Harvard law professor Alan Dershowitz relates an anecdote that illustrates the approach to the abortion issue that filmmaker Tony Kaye uses in Lake of Fire: A rabbi is asked to resolve a marital dispute. After he hears the husband's side, he tells him, "You're right!" Then he listens to the wife's story and tells her, "You're right!" One of the rabbi's students protests that they can't both be right. The rabbi confirms, saying "You're right!"
No issue causes deeper chasms in the U.S. than abortion. Politicians dread talking about it because they realize it's a contentious "no-win" issue certain to alienate 50% of mainstream America no matter which side of the divide they land on, so they attempt to dance around abortion like Fred Astaire but too often get tangled up in convoluted rhetoric designed to obfuscate their position. Wisely Kaye avoids polished glib pronouncements by professional pundits, opting to highlight kooks, extremists, and ordinary people mined from the footage he's shot over the past 16 years.
Provocative and disturbing (and occasionally stomach churning), Lake of Fire graphically lays out the arguments of both the pro-life and the pro-choice camps as even handed as any person possibly could. Thankfully, the film is shot in stark black and white, lessening the odds that audiences will barf when viewing tiny arms and legs mixed with other remains. This occurs early in the film after an anonymous woman has an abortion, but just when I was tempted hit the pause button, Kaye switches to less messy material. In fact, he covers almost every conceivable aspect of the issue during the film's 152 minute running time. Ordinarily this would tax the audience, but Kaye's selection of advocates is so intensely provocative that time is no issue.
I defy anyone to discern Kaye's personal viewpoint—though his tenor likely matches the peaceful logic espoused by left-wing Village Voice writer Nat Hentoff, a secular humanist who firmly believes that life begins whenever a sperm and egg unite and should not be interrupted. Or he likely identifies with the reasoned approach of Dershowitz, who forcefully argues for abortion rights yet personally is moved by the sonogram of his unborn son. Most of the participants are far more passionate about their positions, and a number of the pro-lifers are really scary.
Most frightening is mild mannered Paul Hill, eerily filmed during a court hearing for a pro-life advocate who murdered a doctor who performed abortions. Not only does he proclaim the murderer a hero and advocate that all abortionists should be executed, he goes on to condemn homosexuals and blasphemers as well. As far as he's concerned, anyone who says "God damn it" should be executed. Before long, Hill murders a Florida doctor who practices in an abortion clinic. He receives the death penalty. Naturally, many of the pro-life extremists sympathize with Hill but ironically generally support the death penalty.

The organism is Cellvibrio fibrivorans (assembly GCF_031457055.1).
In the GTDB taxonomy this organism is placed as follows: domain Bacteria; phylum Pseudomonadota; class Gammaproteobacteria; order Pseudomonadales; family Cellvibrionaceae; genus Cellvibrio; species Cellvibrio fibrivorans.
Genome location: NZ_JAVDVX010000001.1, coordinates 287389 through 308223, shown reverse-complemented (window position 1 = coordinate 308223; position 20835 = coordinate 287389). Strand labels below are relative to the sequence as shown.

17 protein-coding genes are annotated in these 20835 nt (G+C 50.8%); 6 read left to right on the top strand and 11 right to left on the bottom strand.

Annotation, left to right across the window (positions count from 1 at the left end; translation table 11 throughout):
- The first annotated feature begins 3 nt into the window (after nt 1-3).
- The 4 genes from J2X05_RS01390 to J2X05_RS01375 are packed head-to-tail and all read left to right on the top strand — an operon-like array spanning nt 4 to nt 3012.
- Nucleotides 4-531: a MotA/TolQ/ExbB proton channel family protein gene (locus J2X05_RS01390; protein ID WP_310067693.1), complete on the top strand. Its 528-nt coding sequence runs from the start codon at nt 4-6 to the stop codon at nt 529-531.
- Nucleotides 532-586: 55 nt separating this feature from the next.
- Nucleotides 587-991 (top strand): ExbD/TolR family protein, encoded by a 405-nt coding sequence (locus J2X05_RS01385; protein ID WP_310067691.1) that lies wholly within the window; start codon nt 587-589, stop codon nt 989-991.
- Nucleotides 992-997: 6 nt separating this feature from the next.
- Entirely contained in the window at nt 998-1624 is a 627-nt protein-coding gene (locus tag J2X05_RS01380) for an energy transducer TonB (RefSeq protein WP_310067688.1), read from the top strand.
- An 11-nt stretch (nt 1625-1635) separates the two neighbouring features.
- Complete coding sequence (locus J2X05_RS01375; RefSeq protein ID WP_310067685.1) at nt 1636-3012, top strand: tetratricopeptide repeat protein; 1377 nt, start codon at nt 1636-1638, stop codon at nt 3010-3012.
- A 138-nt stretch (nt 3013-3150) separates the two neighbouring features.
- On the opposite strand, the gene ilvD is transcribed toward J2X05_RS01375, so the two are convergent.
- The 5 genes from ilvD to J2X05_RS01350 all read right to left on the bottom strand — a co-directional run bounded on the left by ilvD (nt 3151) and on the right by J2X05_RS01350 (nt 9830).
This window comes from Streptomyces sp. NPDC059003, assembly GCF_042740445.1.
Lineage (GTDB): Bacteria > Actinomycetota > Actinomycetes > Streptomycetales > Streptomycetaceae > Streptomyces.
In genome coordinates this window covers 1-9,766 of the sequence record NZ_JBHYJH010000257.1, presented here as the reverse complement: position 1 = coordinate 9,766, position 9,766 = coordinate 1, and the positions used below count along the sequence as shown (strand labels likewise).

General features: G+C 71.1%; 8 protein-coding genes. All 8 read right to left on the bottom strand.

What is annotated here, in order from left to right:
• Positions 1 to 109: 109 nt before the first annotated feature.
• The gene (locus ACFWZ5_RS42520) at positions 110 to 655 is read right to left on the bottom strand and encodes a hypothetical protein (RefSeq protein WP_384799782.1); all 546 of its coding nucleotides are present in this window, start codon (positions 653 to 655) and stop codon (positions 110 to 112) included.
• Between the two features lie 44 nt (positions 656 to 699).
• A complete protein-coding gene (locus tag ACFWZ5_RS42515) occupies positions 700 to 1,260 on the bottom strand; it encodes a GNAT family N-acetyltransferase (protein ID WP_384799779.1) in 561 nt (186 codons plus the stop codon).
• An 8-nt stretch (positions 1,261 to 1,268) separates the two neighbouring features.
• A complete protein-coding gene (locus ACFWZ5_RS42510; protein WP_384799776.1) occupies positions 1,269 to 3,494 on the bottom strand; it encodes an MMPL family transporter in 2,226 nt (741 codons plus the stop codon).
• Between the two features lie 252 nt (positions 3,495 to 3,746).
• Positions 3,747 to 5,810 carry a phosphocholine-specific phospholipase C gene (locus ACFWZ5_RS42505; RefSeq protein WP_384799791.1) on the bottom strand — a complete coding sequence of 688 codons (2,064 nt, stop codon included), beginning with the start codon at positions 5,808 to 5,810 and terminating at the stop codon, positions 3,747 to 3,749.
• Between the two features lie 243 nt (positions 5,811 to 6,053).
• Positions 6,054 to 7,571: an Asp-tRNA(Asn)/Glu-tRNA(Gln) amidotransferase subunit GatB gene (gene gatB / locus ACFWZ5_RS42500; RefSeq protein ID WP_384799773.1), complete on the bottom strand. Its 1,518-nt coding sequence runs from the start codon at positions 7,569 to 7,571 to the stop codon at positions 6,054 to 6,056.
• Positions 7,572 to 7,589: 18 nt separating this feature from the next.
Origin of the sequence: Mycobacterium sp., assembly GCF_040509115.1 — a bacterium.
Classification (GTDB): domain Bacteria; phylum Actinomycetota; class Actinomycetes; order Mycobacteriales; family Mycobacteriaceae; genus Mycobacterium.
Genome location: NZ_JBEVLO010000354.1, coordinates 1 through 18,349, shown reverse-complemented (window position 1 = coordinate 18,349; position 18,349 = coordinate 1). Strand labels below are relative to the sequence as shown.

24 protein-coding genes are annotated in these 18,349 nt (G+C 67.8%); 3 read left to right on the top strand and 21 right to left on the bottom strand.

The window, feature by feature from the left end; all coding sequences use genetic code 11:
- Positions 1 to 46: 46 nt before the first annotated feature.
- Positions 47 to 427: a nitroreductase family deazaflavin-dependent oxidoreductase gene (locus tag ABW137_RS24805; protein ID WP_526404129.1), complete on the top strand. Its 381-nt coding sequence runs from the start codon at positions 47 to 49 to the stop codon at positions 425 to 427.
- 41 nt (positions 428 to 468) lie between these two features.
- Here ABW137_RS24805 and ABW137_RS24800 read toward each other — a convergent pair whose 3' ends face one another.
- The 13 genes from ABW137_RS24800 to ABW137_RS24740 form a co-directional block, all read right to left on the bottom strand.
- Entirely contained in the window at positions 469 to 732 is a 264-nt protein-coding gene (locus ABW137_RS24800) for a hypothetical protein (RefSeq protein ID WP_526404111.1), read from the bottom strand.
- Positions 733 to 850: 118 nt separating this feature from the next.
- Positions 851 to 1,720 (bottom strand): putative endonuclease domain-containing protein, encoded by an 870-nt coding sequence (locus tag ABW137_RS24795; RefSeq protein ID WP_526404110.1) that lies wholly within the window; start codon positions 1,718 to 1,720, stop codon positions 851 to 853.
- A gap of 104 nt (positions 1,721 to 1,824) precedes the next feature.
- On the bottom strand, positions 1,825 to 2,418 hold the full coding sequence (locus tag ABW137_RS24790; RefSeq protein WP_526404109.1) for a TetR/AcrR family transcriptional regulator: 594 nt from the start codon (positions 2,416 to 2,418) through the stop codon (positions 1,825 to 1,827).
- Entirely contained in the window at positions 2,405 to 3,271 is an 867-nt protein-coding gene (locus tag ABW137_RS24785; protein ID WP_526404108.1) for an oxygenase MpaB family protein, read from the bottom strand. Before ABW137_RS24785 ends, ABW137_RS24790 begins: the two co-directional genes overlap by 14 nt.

Lest you begin to feel that Kaye is allowing pro-life kooks plenty of screen time to "hang themselves" like the neo-Nazis in Blood in the Face, we meet the anonymous "Jane Roe" of the landmark Roe v. Wade Supreme Court decision that has been the beacon for pro-choice. For years Norma McCorvey advocated abortion rights and worked in a clinic, but Roe v. Wade made her a target of extremists that shot up her car and home, forcing her to hole up like a recluse. In 1995 Rev. Phillip Benham's Operation Rescue moved its headquarters right next to her clinic, and McCorvey eventually befriended the evangelical minister and some of his staff members. That led to conversion, and she's now flip-flopped to the pro-life side, essentially becoming their "poster child."
Further evidence of Kaye's balance comes from examining the two women shown going through an abortion—the first anonymously without a visible face wordlessly contains the most graphic condemnation of abortion possible is shown early on. This is bookended with more extensive excerpts from Stacey, following the process from her decision to have the abortion, through the interview process at the clinic, through the procedure, to the aftermath. An abuse victim who's been through four previous abortions, she seems strangely indifferent as she proceeds . . . as if she illustrates pro-choice claims that women will resort to "abortion on demand" as birth control. But as she waits for her boyfriend, suddenly Stacey tears up and breaks down—a reminder that no woman ever takes abortion lightly . . . that every woman debating this decision already goes through a personal "lake of fire" that will be with them for the rest of their life.
No issue in America is as volatile as abortion, and Tony Kaye has fashioned the definitive documentary on the subject that is so gripping that every thinking person will be forced to confront core issues that are likely to change hardcore black and white preconceptions to a shade of grey.